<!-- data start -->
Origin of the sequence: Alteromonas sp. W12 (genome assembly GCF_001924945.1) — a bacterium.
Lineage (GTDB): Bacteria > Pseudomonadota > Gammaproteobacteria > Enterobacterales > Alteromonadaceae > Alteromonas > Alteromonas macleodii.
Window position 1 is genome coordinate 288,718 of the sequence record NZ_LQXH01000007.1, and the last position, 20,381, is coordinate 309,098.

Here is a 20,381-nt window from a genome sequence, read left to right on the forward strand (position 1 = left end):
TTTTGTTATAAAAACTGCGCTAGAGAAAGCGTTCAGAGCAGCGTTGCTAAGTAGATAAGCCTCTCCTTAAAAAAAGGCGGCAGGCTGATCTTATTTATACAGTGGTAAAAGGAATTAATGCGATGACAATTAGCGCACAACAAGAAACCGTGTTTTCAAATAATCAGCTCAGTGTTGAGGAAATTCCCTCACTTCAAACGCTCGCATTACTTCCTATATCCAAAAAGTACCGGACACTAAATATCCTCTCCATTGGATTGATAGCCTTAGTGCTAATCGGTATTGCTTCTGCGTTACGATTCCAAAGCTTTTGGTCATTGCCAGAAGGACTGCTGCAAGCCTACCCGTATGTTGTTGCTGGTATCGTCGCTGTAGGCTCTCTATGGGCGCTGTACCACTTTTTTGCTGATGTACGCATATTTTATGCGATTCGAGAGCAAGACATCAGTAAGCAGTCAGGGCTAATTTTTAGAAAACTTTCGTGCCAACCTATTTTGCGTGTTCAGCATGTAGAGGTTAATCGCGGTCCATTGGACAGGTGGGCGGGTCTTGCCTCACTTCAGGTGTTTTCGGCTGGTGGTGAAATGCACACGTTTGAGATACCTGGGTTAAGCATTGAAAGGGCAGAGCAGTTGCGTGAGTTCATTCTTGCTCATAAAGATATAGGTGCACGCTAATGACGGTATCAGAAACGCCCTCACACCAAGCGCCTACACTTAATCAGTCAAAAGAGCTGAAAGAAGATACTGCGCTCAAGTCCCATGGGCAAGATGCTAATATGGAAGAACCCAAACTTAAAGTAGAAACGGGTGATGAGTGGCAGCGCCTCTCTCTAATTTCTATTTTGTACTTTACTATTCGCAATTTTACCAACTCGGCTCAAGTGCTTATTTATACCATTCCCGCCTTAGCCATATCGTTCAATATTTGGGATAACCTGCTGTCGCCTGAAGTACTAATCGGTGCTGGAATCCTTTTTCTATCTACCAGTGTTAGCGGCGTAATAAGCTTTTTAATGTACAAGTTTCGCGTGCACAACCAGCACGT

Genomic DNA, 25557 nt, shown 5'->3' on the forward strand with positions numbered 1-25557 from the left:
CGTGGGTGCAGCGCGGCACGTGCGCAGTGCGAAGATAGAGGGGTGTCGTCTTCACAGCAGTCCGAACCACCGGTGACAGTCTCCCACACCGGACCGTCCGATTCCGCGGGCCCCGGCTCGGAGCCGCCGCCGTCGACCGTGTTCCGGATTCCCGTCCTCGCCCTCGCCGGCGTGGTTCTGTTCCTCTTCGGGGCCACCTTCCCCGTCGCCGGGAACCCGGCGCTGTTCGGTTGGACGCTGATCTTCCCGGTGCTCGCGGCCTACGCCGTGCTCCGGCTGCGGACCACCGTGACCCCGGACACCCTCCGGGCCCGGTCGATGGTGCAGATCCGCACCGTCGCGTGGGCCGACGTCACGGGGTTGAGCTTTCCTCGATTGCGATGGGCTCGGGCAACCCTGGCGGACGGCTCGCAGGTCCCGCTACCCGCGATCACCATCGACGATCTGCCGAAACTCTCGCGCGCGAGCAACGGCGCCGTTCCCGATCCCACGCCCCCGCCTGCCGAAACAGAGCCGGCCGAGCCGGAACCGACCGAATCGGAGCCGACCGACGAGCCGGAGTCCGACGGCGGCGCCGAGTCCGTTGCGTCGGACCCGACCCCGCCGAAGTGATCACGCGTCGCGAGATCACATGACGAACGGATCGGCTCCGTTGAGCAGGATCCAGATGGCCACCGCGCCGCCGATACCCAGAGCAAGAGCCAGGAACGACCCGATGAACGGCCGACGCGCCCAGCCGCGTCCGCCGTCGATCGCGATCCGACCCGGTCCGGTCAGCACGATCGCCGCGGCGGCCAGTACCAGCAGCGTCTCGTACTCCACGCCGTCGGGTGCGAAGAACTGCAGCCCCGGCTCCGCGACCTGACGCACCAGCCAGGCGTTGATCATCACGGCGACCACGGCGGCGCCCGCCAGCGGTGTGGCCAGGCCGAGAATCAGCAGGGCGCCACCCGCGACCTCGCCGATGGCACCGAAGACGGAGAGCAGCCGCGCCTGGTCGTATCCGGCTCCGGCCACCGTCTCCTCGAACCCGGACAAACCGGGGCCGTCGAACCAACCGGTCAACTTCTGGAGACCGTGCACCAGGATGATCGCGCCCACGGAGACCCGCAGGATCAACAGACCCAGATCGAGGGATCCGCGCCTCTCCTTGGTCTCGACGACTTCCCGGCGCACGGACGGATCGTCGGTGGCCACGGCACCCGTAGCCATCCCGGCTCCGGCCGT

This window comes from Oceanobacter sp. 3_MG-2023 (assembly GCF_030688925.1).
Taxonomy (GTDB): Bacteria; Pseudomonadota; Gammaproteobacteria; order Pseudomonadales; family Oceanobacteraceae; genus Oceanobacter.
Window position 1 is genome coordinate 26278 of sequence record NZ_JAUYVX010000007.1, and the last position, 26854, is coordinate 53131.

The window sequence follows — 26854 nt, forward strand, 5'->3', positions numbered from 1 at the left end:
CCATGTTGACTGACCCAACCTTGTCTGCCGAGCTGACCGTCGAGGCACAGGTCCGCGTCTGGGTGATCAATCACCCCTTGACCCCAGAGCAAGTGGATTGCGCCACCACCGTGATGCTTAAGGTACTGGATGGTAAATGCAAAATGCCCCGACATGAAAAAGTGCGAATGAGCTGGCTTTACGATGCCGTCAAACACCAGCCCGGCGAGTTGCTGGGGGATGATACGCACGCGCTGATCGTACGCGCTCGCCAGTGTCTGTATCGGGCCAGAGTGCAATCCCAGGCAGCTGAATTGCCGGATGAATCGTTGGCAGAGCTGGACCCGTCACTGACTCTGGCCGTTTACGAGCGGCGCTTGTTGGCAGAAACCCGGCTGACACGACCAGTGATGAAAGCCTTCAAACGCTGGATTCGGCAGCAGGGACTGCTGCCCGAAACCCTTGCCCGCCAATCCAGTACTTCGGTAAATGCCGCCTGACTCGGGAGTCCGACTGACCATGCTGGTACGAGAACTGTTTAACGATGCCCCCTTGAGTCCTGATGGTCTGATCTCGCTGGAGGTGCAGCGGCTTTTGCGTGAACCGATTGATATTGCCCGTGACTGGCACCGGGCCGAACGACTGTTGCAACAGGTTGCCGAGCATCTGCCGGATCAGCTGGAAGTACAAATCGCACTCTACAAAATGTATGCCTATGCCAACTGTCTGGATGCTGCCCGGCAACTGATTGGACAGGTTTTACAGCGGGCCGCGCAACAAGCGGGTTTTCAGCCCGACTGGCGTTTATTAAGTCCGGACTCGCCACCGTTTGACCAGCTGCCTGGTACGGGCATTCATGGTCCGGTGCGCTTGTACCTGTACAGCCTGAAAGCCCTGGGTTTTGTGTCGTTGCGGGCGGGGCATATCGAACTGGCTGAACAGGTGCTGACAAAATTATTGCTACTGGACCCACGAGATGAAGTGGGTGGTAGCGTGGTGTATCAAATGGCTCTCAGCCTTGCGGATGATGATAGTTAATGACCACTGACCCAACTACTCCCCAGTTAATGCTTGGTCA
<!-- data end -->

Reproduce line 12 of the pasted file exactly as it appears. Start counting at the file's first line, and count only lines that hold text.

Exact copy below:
CCATGTTGACTGACCCAACCTTGTCTGCCGAGCTGACCGTCGAGGCACAGGTCCGCGTCTGGGTGATCAATCACCCCTTGACCCCAGAGCAAGTGGATTGCGCCACCACCGTGATGCTTAAGGTACTGGATGGTAAATGCAAAATGCCCCGACATGAAAAAGTGCGAATGAGCTGGCTTTACGATGCCGTCAAACACCAGCCCGGCGAGTTGCTGGGGGATGATACGCACGCGCTGATCGTACGCGCTCGCCAGTGTCTGTATCGGGCCAGAGTGCAATCCCAGGCAGCTGAATTGCCGGATGAATCGTTGGCAGAGCTGGACCCGTCACTGACTCTGGCCGTTTACGAGCGGCGCTTGTTGGCAGAAACCCGGCTGACACGACCAGTGATGAAAGCCTTCAAACGCTGGATTCGGCAGCAGGGACTGCTGCCCGAAACCCTTGCCCGCCAATCCAGTACTTCGGTAAATGCCGCCTGACTCGGGAGTCCGACTGACCATGCTGGTACGAGAACTGTTTAACGATGCCCCCTTGAGTCCTGATGGTCTGATCTCGCTGGAGGTGCAGCGGCTTTTGCGTGAACCGATTGATATTGCCCGTGACTGGCACCGGGCCGAACGACTGTTGCAACAGGTTGCCGAGCATCTGCCGGATCAGCTGGAAGTACAAATCGCACTCTACAAAATGTATGCCTATGCCAACTGTCTGGATGCTGCCCGGCAACTGATTGGACAGGTTTTACAGCGGGCCGCGCAACAAGCGGGTTTTCAGCCCGACTGGCGTTTATTAAGTCCGGACTCGCCACCGTTTGACCAGCTGCCTGGTACGGGCATTCATGGTCCGGTGCGCTTGTACCTGTACAGCCTGAAAGCCCTGGGTTTTGTGTCGTTGCGGGCGGGGCATATCGAACTGGCTGAACAGGTGCTGACAAAATTATTGCTACTGGACCCACGAGATGAAGTGGGTGGTAGCGTGGTGTATCAAATGGCTCTCAGCCTTGCGGATGATGATAGTTAATGACCACTGACCCAACTACTCCCCAGTTAATGCTTGGTCA